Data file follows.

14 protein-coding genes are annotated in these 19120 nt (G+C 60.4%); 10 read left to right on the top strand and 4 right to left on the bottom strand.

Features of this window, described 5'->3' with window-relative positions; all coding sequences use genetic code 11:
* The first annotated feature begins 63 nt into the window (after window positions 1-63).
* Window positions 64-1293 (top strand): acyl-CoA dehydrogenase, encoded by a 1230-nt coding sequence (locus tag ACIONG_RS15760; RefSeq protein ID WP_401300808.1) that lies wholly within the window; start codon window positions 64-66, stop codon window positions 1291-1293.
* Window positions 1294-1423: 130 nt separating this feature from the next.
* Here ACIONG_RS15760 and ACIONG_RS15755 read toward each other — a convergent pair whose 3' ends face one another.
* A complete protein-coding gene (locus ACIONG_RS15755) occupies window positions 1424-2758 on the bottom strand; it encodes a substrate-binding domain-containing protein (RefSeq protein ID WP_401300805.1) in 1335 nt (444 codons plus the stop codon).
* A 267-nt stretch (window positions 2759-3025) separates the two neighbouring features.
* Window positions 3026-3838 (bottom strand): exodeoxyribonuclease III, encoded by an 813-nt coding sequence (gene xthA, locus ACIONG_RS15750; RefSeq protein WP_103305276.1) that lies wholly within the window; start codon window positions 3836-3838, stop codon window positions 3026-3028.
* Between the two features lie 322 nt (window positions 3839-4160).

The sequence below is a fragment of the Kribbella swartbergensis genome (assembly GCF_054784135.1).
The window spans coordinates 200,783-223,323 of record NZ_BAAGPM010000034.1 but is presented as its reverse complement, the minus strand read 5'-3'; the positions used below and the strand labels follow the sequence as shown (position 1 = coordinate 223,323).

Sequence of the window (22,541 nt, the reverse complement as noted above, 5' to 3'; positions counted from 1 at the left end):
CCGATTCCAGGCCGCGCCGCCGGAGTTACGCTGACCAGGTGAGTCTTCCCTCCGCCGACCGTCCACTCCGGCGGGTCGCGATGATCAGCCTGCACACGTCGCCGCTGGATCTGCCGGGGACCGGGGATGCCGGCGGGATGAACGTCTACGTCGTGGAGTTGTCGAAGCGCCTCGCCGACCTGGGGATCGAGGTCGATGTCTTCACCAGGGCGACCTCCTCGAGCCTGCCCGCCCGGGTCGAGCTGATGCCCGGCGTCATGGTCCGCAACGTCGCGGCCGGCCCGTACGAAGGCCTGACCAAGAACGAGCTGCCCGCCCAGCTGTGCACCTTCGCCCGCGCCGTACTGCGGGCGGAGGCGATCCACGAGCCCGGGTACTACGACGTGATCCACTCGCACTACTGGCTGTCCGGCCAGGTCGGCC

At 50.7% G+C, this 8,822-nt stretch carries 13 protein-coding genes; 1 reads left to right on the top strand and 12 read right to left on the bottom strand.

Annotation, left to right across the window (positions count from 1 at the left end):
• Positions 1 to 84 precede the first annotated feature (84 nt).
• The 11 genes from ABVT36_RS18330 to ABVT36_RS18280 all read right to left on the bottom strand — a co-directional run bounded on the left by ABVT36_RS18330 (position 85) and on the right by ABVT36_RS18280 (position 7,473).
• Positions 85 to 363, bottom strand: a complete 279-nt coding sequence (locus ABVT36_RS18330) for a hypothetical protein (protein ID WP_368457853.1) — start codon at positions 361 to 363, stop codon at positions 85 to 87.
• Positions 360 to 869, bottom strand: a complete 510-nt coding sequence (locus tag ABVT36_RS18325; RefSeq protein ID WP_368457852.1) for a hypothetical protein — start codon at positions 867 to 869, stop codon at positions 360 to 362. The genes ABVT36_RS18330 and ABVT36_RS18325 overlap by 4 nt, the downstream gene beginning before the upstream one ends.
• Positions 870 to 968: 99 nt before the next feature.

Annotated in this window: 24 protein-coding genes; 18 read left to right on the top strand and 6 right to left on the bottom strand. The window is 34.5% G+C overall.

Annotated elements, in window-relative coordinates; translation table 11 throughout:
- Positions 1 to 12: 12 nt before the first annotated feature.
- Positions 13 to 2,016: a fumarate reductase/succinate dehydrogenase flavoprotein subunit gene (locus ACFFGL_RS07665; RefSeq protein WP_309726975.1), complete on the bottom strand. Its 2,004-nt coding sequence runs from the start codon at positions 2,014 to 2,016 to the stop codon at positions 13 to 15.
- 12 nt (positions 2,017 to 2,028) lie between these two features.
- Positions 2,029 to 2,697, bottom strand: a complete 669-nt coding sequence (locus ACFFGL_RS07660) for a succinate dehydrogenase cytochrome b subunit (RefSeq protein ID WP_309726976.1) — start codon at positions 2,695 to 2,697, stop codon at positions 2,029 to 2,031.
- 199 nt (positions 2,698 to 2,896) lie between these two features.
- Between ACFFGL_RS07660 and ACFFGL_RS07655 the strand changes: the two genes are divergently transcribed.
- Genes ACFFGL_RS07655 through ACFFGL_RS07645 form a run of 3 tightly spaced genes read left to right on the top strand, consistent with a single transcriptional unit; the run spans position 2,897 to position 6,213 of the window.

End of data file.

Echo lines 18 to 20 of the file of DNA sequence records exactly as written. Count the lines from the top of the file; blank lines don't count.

• The 11 genes from ABVT36_RS18330 to ABVT36_RS18280 all read right to left on the bottom strand — a co-directional run bounded on the left by ABVT36_RS18330 (position 85) and on the right by ABVT36_RS18280 (position 7,473).
• Positions 85 to 363, bottom strand: a complete 279-nt coding sequence (locus ABVT36_RS18330) for a hypothetical protein (protein ID WP_368457853.1) — start codon at positions 361 to 363, stop codon at positions 85 to 87.
• Positions 360 to 869, bottom strand: a complete 510-nt coding sequence (locus tag ABVT36_RS18325; RefSeq protein ID WP_368457852.1) for a hypothetical protein — start codon at positions 867 to 869, stop codon at positions 360 to 362. The genes ABVT36_RS18330 and ABVT36_RS18325 overlap by 4 nt, the downstream gene beginning before the upstream one ends.